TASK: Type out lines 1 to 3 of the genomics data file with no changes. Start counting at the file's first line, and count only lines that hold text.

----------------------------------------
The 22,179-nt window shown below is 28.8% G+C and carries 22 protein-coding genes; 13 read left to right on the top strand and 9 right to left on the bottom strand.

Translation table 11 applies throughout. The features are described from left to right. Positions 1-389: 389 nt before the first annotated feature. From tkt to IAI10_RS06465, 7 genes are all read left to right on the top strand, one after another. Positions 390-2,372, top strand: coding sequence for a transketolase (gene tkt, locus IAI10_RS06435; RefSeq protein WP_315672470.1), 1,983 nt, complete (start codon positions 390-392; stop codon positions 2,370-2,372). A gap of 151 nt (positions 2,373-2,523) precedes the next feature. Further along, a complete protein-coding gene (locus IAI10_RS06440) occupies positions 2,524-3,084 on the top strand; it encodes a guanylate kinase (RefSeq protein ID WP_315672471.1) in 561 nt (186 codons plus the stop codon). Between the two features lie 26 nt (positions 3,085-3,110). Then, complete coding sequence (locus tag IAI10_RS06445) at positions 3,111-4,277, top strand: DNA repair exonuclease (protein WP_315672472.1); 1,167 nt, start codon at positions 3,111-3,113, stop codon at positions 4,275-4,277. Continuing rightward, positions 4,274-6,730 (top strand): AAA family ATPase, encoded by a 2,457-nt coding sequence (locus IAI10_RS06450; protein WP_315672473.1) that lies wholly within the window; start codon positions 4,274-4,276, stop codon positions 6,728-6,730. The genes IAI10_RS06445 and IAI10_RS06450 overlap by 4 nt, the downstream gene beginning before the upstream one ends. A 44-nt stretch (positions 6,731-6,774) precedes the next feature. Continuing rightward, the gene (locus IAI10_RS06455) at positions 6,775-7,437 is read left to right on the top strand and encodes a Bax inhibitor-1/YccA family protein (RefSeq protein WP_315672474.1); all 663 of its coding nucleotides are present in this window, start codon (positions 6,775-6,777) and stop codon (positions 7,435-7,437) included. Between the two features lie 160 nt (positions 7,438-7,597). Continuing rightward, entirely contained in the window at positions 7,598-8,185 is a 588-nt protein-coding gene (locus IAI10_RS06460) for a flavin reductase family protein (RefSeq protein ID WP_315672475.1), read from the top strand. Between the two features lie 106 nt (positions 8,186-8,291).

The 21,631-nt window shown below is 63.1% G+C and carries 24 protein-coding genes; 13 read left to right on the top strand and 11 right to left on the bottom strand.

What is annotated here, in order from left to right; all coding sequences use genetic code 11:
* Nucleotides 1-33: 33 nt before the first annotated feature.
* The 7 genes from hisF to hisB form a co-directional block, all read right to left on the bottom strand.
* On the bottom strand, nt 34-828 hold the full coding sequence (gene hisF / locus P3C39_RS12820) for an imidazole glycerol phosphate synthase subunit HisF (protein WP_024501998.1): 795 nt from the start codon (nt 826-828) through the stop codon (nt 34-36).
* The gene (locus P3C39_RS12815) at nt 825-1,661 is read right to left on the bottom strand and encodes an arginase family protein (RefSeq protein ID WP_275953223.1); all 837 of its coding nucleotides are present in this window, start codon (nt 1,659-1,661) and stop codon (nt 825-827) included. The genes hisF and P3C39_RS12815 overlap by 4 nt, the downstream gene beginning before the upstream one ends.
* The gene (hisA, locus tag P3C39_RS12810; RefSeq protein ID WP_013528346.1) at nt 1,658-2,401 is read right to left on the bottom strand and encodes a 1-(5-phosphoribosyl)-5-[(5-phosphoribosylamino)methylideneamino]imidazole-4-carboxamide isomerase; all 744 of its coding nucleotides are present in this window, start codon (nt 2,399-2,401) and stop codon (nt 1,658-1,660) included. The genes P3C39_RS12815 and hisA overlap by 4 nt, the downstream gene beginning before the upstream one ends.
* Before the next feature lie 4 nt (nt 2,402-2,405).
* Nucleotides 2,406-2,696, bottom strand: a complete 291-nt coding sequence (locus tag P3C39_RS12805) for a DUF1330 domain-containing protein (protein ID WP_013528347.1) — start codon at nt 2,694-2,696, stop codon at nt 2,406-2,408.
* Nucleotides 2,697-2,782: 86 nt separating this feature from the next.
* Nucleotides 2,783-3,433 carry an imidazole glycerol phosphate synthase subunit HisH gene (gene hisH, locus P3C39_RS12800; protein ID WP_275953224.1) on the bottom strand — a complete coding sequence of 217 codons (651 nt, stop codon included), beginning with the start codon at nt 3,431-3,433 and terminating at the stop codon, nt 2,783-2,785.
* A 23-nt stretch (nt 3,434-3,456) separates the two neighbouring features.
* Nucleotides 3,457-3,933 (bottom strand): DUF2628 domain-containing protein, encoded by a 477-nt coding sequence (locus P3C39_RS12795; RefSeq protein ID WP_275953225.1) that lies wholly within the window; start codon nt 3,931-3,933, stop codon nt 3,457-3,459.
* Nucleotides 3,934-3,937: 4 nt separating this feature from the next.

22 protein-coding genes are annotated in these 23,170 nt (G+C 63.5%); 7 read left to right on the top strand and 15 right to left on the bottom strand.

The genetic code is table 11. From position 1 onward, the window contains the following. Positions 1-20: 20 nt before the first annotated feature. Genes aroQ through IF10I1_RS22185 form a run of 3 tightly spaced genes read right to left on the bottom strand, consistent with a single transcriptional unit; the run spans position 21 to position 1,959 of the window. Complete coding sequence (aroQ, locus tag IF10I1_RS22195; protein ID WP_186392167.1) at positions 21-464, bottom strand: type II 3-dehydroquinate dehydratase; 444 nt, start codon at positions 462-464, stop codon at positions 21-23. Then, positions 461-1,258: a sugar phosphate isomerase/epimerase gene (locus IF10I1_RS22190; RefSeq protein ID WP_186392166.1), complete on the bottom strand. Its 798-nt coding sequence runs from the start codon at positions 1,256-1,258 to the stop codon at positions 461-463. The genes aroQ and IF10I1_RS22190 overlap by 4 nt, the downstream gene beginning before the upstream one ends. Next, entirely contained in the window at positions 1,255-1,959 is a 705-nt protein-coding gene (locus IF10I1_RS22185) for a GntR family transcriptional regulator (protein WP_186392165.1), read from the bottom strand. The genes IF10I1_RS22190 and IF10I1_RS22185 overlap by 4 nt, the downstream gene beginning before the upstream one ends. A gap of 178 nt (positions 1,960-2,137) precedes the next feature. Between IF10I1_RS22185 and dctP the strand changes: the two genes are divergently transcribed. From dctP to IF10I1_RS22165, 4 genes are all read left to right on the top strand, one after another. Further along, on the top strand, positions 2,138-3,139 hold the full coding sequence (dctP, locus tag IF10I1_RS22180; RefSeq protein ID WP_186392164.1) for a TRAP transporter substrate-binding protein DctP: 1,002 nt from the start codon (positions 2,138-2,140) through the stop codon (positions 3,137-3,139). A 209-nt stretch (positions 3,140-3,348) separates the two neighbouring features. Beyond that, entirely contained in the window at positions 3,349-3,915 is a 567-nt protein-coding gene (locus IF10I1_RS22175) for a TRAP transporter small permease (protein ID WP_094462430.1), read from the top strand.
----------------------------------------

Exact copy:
The 22,179-nt window shown below is 28.8% G+C and carries 22 protein-coding genes; 13 read left to right on the top strand and 9 right to left on the bottom strand.

Translation table 11 applies throughout. The features are described from left to right. Positions 1-389: 389 nt before the first annotated feature. From tkt to IAI10_RS06465, 7 genes are all read left to right on the top strand, one after another. Positions 390-2,372, top strand: coding sequence for a transketolase (gene tkt, locus IAI10_RS06435; RefSeq protein WP_315672470.1), 1,983 nt, complete (start codon positions 390-392; stop codon positions 2,370-2,372). A gap of 151 nt (positions 2,373-2,523) precedes the next feature. Further along, a complete protein-coding gene (locus IAI10_RS06440) occupies positions 2,524-3,084 on the top strand; it encodes a guanylate kinase (RefSeq protein ID WP_315672471.1) in 561 nt (186 codons plus the stop codon). Between the two features lie 26 nt (positions 3,085-3,110). Then, complete coding sequence (locus tag IAI10_RS06445) at positions 3,111-4,277, top strand: DNA repair exonuclease (protein WP_315672472.1); 1,167 nt, start codon at positions 3,111-3,113, stop codon at positions 4,275-4,277. Continuing rightward, positions 4,274-6,730 (top strand): AAA family ATPase, encoded by a 2,457-nt coding sequence (locus IAI10_RS06450; protein WP_315672473.1) that lies wholly within the window; start codon positions 4,274-4,276, stop codon positions 6,728-6,730. The genes IAI10_RS06445 and IAI10_RS06450 overlap by 4 nt, the downstream gene beginning before the upstream one ends. A 44-nt stretch (positions 6,731-6,774) precedes the next feature. Continuing rightward, the gene (locus IAI10_RS06455) at positions 6,775-7,437 is read left to right on the top strand and encodes a Bax inhibitor-1/YccA family protein (RefSeq protein WP_315672474.1); all 663 of its coding nucleotides are present in this window, start codon (positions 6,775-6,777) and stop codon (positions 7,435-7,437) included. Between the two features lie 160 nt (positions 7,438-7,597). Continuing rightward, entirely contained in the window at positions 7,598-8,185 is a 588-nt protein-coding gene (locus IAI10_RS06460) for a flavin reductase family protein (RefSeq protein ID WP_315672475.1), read from the top strand. Between the two features lie 106 nt (positions 8,186-8,291).

The 21,631-nt window shown below is 63.1% G+C and carries 24 protein-coding genes; 13 read left to right on the top strand and 11 right to left on the bottom strand.